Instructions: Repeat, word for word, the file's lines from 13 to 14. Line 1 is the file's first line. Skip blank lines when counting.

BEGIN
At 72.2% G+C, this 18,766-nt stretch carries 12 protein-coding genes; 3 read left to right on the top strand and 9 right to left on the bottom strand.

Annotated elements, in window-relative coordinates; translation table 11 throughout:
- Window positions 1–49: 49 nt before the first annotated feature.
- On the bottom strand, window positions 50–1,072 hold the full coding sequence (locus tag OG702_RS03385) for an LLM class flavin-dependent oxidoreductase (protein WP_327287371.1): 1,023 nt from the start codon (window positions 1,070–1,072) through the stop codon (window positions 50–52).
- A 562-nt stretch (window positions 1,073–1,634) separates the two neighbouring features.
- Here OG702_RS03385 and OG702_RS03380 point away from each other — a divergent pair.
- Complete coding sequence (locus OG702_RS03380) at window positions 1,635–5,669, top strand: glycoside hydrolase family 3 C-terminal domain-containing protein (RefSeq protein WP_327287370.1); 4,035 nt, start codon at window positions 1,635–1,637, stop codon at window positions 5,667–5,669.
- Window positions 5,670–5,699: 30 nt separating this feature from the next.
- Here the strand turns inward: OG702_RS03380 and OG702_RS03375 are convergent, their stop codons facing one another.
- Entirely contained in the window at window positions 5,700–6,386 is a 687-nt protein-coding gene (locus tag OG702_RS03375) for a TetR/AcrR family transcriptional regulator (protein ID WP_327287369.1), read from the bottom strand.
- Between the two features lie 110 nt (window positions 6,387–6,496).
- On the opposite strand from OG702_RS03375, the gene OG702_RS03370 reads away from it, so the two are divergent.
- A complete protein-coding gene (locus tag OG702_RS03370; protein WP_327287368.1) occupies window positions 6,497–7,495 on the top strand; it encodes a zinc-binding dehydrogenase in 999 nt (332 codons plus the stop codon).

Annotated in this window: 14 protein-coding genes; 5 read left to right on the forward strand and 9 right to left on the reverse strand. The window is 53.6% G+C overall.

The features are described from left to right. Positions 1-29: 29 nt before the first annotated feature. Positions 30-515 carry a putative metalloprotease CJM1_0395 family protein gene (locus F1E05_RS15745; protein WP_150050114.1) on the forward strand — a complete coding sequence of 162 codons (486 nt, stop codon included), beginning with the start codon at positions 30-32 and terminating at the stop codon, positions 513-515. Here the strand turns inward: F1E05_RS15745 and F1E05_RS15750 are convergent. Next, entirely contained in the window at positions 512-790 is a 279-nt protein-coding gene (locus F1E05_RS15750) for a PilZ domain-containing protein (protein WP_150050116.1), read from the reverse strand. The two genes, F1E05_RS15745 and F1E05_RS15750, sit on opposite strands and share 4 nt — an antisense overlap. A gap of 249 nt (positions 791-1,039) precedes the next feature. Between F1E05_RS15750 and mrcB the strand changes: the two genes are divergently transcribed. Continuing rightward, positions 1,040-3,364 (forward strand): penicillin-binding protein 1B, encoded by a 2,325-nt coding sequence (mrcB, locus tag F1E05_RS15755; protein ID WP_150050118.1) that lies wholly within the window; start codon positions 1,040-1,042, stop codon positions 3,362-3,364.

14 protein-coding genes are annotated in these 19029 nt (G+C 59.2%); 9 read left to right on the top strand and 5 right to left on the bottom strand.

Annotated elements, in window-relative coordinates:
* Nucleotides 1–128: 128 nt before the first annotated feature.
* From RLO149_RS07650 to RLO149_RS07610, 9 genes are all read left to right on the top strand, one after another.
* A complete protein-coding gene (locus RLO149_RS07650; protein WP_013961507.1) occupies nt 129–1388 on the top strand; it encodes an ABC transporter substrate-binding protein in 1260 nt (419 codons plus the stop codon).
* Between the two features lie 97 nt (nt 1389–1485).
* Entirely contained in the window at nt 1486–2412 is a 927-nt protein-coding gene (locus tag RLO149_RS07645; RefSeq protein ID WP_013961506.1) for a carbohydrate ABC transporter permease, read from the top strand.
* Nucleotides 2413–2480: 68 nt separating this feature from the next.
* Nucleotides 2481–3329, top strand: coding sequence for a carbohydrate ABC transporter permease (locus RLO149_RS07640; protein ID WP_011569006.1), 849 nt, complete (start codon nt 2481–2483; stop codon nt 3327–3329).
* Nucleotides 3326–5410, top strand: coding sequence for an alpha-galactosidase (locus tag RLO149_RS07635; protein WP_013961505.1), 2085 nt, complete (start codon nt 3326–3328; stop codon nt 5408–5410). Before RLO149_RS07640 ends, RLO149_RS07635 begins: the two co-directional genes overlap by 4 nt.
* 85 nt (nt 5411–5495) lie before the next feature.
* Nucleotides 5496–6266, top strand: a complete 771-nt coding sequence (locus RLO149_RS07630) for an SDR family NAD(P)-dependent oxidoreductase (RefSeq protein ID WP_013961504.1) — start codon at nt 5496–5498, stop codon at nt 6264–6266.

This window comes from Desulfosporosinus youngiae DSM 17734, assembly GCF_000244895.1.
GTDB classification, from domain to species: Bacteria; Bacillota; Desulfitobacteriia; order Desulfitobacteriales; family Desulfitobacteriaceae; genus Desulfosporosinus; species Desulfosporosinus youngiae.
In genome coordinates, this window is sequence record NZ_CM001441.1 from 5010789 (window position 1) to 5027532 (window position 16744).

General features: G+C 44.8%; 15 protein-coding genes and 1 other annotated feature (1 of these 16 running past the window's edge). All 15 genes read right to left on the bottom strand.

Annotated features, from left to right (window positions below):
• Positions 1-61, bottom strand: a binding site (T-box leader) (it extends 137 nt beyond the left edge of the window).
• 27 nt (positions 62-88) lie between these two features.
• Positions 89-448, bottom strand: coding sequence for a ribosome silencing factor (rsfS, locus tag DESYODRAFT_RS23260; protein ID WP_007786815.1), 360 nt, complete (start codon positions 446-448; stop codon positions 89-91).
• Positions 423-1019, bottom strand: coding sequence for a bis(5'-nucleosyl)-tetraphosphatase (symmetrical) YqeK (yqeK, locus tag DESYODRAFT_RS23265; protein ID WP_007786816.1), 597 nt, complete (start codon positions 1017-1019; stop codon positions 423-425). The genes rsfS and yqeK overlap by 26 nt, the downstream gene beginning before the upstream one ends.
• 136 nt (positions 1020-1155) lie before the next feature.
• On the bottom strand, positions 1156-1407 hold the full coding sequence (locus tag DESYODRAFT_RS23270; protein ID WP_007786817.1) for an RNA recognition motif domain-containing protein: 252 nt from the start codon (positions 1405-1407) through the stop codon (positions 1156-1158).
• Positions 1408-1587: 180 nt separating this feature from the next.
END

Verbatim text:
- A complete protein-coding gene (locus tag OG702_RS03370; protein WP_327287368.1) occupies window positions 6,497–7,495 on the top strand; it encodes a zinc-binding dehydrogenase in 999 nt (332 codons plus the stop codon).

Annotated in this window: 14 protein-coding genes; 5 read left to right on the forward strand and 9 right to left on the reverse strand. The window is 53.6% G+C overall.